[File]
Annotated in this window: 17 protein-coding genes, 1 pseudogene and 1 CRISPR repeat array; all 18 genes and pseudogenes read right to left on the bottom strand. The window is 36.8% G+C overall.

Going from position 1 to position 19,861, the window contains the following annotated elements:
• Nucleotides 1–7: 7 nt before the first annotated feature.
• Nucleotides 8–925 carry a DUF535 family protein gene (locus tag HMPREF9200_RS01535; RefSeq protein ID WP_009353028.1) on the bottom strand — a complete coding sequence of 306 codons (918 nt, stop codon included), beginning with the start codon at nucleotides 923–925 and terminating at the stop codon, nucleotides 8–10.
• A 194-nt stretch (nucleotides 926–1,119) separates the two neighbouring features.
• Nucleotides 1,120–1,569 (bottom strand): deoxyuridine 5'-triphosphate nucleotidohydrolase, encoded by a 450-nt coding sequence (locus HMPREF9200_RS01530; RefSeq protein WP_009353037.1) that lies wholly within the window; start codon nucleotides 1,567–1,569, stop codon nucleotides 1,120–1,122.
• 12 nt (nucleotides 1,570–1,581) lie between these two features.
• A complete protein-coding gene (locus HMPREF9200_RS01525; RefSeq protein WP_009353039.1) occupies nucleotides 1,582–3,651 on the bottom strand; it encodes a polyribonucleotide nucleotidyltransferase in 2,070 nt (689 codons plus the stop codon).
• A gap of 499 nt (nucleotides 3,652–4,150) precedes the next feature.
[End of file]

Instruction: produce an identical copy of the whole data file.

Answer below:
Annotated in this window: 17 protein-coding genes, 1 pseudogene and 1 CRISPR repeat array; all 18 genes and pseudogenes read right to left on the bottom strand. The window is 36.8% G+C overall.

Going from position 1 to position 19,861, the window contains the following annotated elements:
• Nucleotides 1–7: 7 nt before the first annotated feature.
• Nucleotides 8–925 carry a DUF535 family protein gene (locus tag HMPREF9200_RS01535; RefSeq protein ID WP_009353028.1) on the bottom strand — a complete coding sequence of 306 codons (918 nt, stop codon included), beginning with the start codon at nucleotides 923–925 and terminating at the stop codon, nucleotides 8–10.
• A 194-nt stretch (nucleotides 926–1,119) separates the two neighbouring features.
• Nucleotides 1,120–1,569 (bottom strand): deoxyuridine 5'-triphosphate nucleotidohydrolase, encoded by a 450-nt coding sequence (locus HMPREF9200_RS01530; RefSeq protein WP_009353037.1) that lies wholly within the window; start codon nucleotides 1,567–1,569, stop codon nucleotides 1,120–1,122.
• 12 nt (nucleotides 1,570–1,581) lie between these two features.
• A complete protein-coding gene (locus HMPREF9200_RS01525; RefSeq protein WP_009353039.1) occupies nucleotides 1,582–3,651 on the bottom strand; it encodes a polyribonucleotide nucleotidyltransferase in 2,070 nt (689 codons plus the stop codon).
• A gap of 499 nt (nucleotides 3,652–4,150) precedes the next feature.